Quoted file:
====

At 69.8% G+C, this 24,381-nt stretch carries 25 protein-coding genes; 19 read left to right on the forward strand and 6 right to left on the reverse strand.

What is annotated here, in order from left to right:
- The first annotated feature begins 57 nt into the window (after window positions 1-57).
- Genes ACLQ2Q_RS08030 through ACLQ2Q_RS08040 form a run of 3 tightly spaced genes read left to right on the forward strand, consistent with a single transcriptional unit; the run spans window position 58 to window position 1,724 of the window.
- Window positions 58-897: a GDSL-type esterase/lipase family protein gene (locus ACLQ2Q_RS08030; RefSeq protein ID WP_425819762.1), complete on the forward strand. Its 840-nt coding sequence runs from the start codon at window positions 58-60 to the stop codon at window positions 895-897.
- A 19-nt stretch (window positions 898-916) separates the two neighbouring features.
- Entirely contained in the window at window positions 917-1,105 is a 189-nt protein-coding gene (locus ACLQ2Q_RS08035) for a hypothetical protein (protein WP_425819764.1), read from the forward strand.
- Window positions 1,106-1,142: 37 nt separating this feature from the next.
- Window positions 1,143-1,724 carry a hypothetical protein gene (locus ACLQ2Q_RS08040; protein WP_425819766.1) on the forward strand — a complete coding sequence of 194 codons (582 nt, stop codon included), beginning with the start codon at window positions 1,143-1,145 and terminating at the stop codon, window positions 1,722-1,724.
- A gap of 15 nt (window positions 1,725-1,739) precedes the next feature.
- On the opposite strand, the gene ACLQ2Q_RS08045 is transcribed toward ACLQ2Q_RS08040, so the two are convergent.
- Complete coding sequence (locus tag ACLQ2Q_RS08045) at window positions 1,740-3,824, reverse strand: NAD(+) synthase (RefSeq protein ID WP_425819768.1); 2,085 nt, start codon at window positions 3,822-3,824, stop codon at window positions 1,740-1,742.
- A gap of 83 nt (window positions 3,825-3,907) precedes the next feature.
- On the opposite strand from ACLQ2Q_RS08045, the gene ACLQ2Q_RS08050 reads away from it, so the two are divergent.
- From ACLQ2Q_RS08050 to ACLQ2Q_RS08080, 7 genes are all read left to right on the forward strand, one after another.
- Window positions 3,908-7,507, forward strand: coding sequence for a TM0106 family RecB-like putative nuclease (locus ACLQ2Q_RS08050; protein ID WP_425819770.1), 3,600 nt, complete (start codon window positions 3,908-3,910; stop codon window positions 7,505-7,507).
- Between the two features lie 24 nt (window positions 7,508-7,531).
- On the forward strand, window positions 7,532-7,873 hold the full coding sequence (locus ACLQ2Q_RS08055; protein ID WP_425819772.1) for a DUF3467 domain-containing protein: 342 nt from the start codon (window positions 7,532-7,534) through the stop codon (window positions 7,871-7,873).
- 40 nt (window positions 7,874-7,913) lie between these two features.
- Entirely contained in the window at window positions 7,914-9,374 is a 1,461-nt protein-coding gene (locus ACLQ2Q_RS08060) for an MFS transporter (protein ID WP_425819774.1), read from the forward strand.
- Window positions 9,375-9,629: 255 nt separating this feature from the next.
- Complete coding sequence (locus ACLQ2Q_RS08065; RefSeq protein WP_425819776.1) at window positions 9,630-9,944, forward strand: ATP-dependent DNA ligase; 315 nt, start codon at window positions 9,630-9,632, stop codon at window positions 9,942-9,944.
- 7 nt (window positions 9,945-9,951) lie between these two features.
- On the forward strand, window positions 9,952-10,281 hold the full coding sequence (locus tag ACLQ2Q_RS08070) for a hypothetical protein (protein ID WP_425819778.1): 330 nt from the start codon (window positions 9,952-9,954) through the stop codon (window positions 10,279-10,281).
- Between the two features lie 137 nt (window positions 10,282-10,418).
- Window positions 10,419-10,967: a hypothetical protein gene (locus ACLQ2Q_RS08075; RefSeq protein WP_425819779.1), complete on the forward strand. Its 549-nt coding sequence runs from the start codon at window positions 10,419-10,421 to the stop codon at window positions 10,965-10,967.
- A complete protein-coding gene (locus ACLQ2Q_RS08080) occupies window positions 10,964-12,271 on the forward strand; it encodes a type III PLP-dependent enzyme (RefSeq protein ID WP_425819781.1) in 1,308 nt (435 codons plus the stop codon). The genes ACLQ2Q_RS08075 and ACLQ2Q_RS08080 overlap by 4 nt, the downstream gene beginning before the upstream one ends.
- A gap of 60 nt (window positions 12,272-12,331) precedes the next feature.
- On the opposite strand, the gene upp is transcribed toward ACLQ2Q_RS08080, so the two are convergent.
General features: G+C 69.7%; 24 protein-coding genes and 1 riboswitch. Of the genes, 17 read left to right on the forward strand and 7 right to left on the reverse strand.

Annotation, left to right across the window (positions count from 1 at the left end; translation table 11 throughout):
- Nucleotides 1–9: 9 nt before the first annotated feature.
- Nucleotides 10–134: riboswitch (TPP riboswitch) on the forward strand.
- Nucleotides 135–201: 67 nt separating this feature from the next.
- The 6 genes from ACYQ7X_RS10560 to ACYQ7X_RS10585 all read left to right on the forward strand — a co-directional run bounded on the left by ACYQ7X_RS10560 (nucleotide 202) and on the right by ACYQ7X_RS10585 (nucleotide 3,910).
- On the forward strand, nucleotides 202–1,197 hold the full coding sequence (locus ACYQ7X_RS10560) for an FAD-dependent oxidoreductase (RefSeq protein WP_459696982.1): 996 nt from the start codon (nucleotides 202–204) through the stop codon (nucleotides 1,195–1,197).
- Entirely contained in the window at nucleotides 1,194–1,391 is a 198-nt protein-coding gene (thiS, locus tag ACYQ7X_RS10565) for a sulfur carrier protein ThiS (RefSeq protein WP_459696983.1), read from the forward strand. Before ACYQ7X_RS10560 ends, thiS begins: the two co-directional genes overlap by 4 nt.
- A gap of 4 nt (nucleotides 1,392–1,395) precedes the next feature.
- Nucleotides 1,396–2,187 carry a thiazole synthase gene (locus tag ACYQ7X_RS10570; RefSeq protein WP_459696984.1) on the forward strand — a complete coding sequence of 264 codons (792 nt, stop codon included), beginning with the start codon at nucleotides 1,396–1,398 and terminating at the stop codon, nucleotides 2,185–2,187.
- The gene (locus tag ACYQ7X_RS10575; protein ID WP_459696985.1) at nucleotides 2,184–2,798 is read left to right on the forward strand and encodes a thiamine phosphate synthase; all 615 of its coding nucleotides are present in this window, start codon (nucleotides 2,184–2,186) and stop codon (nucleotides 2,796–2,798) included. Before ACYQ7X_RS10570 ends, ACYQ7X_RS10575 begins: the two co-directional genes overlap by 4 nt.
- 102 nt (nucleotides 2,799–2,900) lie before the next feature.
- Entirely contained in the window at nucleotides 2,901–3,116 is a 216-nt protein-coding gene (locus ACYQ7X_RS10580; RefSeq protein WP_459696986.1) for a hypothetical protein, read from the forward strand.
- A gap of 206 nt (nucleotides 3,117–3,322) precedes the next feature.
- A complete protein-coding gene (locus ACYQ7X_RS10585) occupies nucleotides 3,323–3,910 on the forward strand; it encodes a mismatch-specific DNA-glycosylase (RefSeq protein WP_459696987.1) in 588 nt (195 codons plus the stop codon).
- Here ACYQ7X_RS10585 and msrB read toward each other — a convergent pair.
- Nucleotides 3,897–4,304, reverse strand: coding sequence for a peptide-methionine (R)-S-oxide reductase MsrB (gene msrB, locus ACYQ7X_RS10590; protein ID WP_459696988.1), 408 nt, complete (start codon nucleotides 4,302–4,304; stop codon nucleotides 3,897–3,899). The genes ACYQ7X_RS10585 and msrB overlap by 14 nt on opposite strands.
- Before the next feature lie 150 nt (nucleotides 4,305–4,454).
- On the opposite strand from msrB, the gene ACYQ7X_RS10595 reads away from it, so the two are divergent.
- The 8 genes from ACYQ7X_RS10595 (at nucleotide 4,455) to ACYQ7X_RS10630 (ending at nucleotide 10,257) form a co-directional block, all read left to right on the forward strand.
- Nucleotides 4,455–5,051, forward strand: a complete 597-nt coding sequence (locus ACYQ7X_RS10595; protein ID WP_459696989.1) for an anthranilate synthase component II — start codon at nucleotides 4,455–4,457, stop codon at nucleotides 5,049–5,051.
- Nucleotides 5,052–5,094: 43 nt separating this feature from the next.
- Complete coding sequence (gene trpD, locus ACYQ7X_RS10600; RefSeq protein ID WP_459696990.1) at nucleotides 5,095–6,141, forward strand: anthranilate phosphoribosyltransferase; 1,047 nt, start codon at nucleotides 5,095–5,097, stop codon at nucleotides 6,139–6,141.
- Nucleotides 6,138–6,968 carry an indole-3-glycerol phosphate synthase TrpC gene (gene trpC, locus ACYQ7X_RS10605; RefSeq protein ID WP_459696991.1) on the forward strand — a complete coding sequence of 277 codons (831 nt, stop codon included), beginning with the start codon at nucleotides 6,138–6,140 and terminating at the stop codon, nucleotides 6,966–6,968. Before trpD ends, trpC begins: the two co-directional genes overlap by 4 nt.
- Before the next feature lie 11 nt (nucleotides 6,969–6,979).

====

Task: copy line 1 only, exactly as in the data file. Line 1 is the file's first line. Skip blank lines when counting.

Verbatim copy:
At 69.8% G+C, this 24,381-nt stretch carries 25 protein-coding genes; 19 read left to right on the forward strand and 6 right to left on the reverse strand.